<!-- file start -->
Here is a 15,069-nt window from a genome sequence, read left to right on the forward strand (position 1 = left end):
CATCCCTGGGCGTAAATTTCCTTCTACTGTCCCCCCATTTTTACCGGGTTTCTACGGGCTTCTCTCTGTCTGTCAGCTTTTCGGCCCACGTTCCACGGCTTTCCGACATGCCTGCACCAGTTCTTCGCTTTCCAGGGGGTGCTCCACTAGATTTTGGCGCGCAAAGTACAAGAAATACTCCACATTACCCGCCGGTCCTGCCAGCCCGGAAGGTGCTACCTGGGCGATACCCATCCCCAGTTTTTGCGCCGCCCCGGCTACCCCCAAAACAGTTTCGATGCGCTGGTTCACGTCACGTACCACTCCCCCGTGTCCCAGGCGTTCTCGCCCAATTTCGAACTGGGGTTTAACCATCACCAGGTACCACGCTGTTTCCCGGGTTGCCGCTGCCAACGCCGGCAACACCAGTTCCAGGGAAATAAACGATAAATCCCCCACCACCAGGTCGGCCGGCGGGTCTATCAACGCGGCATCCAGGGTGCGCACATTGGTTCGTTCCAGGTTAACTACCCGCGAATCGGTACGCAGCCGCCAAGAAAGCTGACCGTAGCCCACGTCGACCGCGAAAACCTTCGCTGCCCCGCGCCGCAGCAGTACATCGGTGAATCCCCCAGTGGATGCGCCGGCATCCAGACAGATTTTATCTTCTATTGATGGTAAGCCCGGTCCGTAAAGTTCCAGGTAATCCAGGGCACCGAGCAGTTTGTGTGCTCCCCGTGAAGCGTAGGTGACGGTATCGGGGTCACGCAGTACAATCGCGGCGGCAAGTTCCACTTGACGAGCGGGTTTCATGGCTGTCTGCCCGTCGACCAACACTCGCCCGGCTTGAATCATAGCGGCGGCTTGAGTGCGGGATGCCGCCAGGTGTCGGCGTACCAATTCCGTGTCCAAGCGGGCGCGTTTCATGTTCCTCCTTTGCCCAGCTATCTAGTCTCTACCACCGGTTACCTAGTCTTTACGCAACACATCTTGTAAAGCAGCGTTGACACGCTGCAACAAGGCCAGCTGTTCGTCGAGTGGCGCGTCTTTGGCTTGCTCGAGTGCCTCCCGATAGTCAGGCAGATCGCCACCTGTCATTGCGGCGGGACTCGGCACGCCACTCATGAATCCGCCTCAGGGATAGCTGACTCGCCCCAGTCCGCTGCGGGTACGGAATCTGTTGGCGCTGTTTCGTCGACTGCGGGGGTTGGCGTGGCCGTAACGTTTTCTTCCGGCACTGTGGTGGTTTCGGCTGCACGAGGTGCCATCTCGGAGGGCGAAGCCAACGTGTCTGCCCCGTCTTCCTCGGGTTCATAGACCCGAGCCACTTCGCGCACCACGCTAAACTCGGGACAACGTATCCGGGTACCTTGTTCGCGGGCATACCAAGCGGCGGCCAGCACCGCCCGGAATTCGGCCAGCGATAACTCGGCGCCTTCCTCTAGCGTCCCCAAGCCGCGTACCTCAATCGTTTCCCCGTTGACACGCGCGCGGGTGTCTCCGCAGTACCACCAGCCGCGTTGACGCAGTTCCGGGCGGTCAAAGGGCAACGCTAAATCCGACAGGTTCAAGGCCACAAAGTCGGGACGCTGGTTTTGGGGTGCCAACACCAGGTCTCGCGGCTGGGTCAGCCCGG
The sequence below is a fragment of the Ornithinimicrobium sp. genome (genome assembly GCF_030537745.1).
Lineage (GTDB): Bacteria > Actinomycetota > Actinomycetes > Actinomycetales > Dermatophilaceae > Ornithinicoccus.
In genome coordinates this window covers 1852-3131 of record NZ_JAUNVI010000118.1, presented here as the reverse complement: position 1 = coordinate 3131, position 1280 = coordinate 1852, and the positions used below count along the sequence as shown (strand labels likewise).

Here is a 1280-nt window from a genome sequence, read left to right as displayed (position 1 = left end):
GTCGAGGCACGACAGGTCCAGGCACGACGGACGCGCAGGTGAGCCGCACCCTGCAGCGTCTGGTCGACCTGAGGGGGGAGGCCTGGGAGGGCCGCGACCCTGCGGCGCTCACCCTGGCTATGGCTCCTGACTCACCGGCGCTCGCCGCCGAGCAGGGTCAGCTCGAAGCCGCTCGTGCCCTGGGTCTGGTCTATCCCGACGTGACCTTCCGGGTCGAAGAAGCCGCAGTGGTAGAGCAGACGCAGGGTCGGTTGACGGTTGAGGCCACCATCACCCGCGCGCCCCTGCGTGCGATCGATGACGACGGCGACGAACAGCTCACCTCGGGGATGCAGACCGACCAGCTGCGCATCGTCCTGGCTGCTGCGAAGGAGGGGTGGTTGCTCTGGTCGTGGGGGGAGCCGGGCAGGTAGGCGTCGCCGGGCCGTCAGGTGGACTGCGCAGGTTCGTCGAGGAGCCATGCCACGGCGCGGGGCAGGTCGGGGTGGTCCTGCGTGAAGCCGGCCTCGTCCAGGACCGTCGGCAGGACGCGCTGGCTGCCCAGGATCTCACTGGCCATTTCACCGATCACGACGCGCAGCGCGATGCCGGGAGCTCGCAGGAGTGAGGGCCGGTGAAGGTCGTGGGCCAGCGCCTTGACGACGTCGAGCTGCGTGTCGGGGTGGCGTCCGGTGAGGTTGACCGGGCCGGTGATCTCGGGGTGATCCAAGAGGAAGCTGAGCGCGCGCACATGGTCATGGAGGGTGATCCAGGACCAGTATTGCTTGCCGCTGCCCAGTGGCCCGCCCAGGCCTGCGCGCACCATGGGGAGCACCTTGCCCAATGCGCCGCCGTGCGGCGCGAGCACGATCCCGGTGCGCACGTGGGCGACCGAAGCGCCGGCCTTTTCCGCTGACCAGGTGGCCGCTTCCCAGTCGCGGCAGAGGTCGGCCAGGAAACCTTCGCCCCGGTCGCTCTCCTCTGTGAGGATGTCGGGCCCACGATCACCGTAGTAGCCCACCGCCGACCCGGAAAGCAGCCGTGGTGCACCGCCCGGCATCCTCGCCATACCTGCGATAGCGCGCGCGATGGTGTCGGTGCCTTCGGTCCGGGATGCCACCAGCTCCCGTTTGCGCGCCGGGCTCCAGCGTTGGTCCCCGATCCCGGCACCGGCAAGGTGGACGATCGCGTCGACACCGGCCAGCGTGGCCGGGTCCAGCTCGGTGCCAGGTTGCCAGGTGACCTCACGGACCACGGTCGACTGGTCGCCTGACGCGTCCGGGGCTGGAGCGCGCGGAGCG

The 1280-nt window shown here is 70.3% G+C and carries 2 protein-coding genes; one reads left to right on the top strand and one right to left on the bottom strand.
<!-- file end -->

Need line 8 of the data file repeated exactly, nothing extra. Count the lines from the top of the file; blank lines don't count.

The 1280-nt window shown here is 70.3% G+C and carries 2 protein-coding genes; one reads left to right on the top strand and one right to left on the bottom strand.